Coachwhips are one of the longest snakes seen in Florida. These diurnal (active during the day) snakes are extremely fast and agile with keen eyesight. They often rest or crawl with their head and neck raised above the ground as they scan their environment, but they are also excellent climbers.
Florida counties with confirmed records
If you have a new or interesting observation for this species, please email the herpetology staff at the Florida Museum.
References and further reading
Ernst, C.H. and E.M. Ernst. 2003. Snakes of the United States and Canada. Smithsonian Institution Press, Washington, DC. 668 pp.
Krysko, K.L., K.M. Enge, and P.E. Moler. 2019. Amphibians and Reptiles of Florida. University of Florida Press, Gainesville, Florida. 706 pp.
Powell, R., R. Conant, and J.T. Collins. 2016. Peterson Field Guide to Reptiles and Amphibians of Eastern and Central North America. Fourth edition. Houghton Mifflin Harcourt Publishing Company, Boston and New York. xiv + 494 pp.
Share your observations
You can help scientists better understand the biology and distribution of this species by sharing your observations. Send photos or videos of interesting observations, along with associated information, by emailing the herpetology staff at the Florida Museum for documentation in the Museum’s Herpetology Master Database. You can also post your observations on iNaturalist.
Additional helpful information
Still have questions about snakes or identifications? Feel free to email the herpetology staff at the Florida Museum with your questions or feedback on this profile.
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Coachwhip, (Masticophis, sometimes Coluber, flagellum), nonvenomous snake of the family Colubridae that ranges from the southern half of the United States to west central Mexico. It averages 1.2 metres (4 feet) long, but it is occasionally twice that length. It is slender, and its tail is marked like a plaited whip. The eastern subspecies is brownish western subspecies tend to be reddish (red racer or whip snake) or black (western black racer).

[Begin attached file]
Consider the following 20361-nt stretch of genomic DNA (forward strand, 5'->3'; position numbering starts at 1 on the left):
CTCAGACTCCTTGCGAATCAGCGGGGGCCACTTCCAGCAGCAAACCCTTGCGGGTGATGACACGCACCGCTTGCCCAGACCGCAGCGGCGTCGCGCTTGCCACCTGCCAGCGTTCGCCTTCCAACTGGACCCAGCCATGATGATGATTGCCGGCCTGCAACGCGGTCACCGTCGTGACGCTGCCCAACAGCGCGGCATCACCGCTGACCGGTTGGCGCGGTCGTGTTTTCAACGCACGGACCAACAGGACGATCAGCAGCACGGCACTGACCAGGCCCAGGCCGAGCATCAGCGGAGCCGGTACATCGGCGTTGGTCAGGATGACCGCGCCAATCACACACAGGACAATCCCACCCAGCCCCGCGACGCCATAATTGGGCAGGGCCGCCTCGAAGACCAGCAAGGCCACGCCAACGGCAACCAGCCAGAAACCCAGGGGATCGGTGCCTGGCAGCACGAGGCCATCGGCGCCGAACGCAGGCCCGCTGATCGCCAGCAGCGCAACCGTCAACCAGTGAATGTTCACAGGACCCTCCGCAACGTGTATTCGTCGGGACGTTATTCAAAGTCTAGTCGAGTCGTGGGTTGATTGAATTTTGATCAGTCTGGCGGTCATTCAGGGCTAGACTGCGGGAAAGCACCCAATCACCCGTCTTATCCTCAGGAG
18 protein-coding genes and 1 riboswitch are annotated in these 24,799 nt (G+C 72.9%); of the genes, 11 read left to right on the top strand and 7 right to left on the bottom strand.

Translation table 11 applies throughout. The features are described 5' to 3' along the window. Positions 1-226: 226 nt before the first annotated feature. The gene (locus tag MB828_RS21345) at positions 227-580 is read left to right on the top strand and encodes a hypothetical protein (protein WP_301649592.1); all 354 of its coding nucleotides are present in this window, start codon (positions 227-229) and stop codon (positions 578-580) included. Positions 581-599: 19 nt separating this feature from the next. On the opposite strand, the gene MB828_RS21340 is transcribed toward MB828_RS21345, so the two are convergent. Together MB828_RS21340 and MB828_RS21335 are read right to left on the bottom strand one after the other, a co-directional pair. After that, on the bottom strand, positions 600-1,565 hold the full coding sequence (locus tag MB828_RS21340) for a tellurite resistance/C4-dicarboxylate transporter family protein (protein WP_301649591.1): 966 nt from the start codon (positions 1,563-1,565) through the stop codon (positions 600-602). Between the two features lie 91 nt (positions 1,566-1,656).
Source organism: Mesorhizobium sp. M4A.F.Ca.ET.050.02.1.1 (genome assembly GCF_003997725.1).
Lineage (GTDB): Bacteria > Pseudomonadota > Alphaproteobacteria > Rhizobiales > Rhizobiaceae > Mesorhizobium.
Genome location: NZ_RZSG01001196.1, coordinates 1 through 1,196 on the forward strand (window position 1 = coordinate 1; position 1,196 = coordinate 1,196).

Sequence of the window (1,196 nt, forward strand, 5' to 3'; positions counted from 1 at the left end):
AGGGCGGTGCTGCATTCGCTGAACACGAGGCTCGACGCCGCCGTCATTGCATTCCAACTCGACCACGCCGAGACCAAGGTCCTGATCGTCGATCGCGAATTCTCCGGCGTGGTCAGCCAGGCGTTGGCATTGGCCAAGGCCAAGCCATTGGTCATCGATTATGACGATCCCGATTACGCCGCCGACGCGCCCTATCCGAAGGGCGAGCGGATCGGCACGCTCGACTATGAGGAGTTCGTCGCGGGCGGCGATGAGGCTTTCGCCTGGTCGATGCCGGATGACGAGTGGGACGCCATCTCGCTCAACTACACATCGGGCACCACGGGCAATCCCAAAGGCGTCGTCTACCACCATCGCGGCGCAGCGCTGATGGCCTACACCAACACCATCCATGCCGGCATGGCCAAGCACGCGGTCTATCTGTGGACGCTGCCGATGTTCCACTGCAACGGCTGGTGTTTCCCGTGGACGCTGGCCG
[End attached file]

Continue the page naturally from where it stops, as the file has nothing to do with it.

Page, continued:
The swift-moving coachwhip captures lizards, small mammals, large insects, and occasionally rattlesnakes it kills by biting while the prey is pinned under its coils. The whip snakes in the western United States (M. bilineatus, M. lateralis, and M. taeniatus) are relatives of the coachwhip with similar habits and body forms. All are egg-layers.
This article was most recently revised and updated by John P. Rafferty, Editor.
Black Racer (Coluber constrictor) is the general name for one of the most widespread of all the snakes native to the United States.
In fact eleven different subspecies inhabit almost every state in the lower 48 states. Color is a common name applied to many of the species as well as the Black Racer. Blue Racers, for example are common around the Great Lakes region.
Black racers inhabit most areas in the East from southern Maine to the Florida Keys. They are long, thin snakes with a black body, and as the picture highlights, white chins.
Juvenile black racers can look altogether different with dark spots on an otherwise lighter color body.
The Buttermilk racer in the picture is native to Louisiana, with small populations spilling over the borders to Arkansas and Texas.
Two subspecies of Yellow-bellied racers are recognized. The Eastern Yellow-bellied racer is a Midwest native. West of the Rocky Mountains, the Western Yellow-bellied Racer prevails.
The wide range suggests that racers adapt to a variety of habitats from grassy fields to forest areas. It’s as easy to cross paths with one in the back yard as it is on a hike in the woods. Like Coachwhip snakes, crossing paths with a racer usually ends with the racer racing away as fast as possible.